Three groups of chocolate purchasers are pursuing antitrust claims against chocolate manufacturers: those who have purchased directly from the manufacturers (“direct purchasers”); those who have not purchased directly and who resell the chocolate they purchase (“indirect purchasers for resale”); and those who have not purchased directly and who use rather than resell the chocolate (“indirect end users”).
The indirect end users in this case, In re: Chocolate Confectionary Antitrust Litigation, 08-MDL-1935 (M.D. Pa. Feb. 18, 2011), pending in federal district court in Pennsylvania, sought to amend their class action complaint to add a claim based on the Illinois Antitrust Act. Section 7 of the Illinois Antitrust Act bars indirect purchasers from asserting Illinois Antitrust Act claims on behalf of a class. Plaintiffs contended, however, that Rule 23 of the Federal Rules of Civil Procedure, which governs class actions in federal court case, displaces and makes section 7 of the Illinois Antitrust Act inapplicable in federal court cases.
Plaintiffs based their argument on the Supreme Court’s recent decision in Shady Grove Orthopedic Assocs., P.A. v. Allstate Ins. Co., ___ U.S. ___, 130 S. Ct. 1431 (2010), which holds that Rule 23 displaces a New York statute that otherwise bars claims that seek recovery of penalties or statutory sums from being “maintained as a class action.” To read our bulletin on Shady Grove click here.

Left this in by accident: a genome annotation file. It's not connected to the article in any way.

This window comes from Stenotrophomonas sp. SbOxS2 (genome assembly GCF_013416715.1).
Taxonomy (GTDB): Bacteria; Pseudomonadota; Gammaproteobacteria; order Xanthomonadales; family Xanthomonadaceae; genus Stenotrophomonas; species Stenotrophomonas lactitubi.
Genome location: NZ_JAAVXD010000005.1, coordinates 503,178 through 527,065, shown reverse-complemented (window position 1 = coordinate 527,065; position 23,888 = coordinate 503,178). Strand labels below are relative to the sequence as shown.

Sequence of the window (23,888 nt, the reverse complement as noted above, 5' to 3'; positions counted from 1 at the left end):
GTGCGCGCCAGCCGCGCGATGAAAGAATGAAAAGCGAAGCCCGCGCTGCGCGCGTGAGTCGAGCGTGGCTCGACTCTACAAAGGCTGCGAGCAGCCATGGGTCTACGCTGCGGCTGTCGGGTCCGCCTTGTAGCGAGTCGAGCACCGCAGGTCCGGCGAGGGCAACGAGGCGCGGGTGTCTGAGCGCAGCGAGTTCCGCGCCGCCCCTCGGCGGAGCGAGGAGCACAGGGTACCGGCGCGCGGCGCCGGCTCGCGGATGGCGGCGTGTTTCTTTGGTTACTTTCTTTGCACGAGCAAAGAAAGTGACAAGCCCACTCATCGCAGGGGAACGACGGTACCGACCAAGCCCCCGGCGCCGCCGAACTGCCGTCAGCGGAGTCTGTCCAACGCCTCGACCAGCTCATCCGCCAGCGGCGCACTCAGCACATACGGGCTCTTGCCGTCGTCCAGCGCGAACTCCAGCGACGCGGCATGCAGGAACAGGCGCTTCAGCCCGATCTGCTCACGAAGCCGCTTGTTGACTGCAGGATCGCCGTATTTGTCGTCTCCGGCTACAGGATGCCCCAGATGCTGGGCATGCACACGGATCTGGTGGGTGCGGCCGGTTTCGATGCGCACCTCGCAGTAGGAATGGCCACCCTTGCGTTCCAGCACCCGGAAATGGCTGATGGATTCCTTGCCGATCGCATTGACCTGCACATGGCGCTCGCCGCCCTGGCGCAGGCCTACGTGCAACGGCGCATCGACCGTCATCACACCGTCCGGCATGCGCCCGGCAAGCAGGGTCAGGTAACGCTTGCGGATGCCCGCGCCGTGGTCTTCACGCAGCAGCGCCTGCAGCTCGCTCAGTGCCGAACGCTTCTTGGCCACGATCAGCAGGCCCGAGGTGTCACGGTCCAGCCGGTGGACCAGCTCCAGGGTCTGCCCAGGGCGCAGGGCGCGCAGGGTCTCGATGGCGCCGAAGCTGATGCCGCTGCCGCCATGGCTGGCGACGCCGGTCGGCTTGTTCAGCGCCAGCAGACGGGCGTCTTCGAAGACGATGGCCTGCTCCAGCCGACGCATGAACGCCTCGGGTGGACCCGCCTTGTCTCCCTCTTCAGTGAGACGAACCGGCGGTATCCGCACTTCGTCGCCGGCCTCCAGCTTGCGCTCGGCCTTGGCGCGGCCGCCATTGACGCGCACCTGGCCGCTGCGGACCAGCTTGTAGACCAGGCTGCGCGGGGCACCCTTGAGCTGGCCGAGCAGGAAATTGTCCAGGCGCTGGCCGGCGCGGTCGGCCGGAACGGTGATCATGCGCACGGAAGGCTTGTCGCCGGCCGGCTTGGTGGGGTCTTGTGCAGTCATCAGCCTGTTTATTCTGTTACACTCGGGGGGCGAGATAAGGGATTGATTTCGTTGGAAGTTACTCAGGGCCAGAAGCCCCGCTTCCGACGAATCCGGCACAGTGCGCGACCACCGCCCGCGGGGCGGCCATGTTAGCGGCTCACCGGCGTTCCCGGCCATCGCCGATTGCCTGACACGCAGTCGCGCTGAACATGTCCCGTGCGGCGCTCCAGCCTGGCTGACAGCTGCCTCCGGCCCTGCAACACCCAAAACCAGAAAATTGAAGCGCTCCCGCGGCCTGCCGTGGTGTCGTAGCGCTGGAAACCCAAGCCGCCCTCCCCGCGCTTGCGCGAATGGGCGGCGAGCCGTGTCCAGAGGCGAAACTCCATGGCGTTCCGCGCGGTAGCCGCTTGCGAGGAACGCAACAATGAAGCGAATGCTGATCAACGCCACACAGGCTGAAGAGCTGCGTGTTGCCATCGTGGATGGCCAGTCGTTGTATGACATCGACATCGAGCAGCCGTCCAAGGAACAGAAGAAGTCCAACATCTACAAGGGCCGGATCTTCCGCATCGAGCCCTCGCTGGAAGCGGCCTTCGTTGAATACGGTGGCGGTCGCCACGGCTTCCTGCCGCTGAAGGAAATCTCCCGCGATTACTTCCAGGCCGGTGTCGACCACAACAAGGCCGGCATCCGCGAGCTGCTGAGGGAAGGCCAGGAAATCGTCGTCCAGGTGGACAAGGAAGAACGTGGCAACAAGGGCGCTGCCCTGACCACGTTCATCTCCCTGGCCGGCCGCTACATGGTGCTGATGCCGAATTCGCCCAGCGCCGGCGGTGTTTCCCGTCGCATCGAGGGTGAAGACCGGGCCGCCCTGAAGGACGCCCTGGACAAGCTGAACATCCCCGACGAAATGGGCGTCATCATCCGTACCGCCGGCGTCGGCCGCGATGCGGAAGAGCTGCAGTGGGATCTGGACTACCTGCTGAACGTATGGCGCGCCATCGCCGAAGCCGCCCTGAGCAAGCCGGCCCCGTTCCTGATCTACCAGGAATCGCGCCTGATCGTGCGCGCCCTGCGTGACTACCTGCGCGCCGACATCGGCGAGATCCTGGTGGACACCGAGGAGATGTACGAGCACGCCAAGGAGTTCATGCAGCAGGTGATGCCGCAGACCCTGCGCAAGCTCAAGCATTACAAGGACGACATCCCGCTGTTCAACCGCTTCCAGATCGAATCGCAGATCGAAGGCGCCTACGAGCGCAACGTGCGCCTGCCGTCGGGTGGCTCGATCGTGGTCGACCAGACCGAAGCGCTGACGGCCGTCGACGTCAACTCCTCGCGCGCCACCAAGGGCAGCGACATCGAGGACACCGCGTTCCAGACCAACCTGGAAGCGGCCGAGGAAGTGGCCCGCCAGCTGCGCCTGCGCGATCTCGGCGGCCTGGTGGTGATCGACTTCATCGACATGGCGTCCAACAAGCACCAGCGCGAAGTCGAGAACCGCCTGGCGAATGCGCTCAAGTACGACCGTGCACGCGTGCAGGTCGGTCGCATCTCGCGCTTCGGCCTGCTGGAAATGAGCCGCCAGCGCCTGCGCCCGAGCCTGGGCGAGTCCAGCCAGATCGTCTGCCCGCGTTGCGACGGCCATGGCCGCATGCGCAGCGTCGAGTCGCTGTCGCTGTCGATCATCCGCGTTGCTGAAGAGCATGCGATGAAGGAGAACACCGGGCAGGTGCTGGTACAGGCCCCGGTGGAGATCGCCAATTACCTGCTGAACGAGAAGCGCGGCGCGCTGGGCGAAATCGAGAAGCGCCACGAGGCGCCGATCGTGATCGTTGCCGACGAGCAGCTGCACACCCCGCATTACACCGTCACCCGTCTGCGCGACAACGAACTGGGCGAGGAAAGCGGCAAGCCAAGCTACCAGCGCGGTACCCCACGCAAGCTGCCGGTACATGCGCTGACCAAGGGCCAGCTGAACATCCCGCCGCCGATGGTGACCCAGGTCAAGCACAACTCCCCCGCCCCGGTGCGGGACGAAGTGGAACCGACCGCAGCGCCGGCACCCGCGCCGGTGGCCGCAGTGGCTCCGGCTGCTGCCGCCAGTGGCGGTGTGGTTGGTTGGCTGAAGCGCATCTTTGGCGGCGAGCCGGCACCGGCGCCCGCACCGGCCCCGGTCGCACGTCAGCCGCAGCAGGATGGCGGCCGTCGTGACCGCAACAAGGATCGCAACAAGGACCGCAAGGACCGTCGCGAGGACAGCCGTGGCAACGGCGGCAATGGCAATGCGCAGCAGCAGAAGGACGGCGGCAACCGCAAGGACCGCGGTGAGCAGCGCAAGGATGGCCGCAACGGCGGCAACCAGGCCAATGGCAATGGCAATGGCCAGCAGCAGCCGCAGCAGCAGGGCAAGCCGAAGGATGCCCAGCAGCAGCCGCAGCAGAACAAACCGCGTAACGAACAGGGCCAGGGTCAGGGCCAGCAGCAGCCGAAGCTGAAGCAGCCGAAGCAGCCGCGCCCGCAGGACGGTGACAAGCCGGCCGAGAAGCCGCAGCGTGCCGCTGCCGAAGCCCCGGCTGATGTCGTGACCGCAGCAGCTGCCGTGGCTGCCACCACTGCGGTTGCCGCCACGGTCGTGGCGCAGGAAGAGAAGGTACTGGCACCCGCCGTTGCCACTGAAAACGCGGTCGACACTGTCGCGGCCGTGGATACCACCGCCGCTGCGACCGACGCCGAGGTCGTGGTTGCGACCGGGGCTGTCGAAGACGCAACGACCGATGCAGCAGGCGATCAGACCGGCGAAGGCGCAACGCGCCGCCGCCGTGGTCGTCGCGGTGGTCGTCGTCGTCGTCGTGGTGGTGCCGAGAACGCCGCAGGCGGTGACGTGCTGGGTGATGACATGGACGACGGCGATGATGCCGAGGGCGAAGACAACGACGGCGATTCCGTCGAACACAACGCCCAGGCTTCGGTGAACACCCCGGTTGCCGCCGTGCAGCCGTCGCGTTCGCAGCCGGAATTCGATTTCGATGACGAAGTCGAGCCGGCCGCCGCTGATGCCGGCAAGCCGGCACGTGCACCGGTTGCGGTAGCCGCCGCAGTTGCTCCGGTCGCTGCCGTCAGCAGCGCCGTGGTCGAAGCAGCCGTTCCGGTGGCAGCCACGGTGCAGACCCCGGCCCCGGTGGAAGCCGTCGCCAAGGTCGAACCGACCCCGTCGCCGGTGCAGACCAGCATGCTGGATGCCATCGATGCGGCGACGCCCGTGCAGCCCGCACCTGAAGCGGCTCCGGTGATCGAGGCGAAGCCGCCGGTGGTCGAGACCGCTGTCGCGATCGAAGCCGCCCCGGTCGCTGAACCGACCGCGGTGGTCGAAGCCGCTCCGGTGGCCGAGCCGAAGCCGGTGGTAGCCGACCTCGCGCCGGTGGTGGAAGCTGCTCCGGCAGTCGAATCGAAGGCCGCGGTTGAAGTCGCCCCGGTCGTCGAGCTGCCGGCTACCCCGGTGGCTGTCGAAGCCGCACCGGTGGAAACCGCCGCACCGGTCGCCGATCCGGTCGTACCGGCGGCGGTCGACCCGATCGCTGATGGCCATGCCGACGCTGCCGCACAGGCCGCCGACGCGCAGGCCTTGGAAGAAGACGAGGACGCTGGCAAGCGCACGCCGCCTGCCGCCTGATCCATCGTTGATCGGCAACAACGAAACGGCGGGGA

The Pennsylvania federal district rejected plaintiffs’ argument. Shady Grove , the court explained, holds that Rule 23 displaces procedural state statutes but cannot “abridge, enlarge or modify any substantive right,” or “displace a [s]tate’s definition of its own rights or remedies.” Section 7 of the Illinois Antitrust Act “defines substantive rights and remedies—specifically, the civil actions and remedies emanating from violations of the [Act].” Unlike the “purely procedural” New York statute at issue in Shady Grove, Rule 23 thus does not displace the Illinois substantive statute. The court also noted that “several federal district courts have reached similar conclusions, and found that state laws with similar provisions were substantive in nature and therefore not preempted by Rule 23.” The court accordingly denied plaintiffs’ motion to amend their complaint and barred them from asserting an Illinois Antitrust Act claim.
This decision provides significant guidance concerning the interpretation of Shady Grove and the extent to which Rule 23 will—and will not—displace state laws that limit rights to assert class action claims.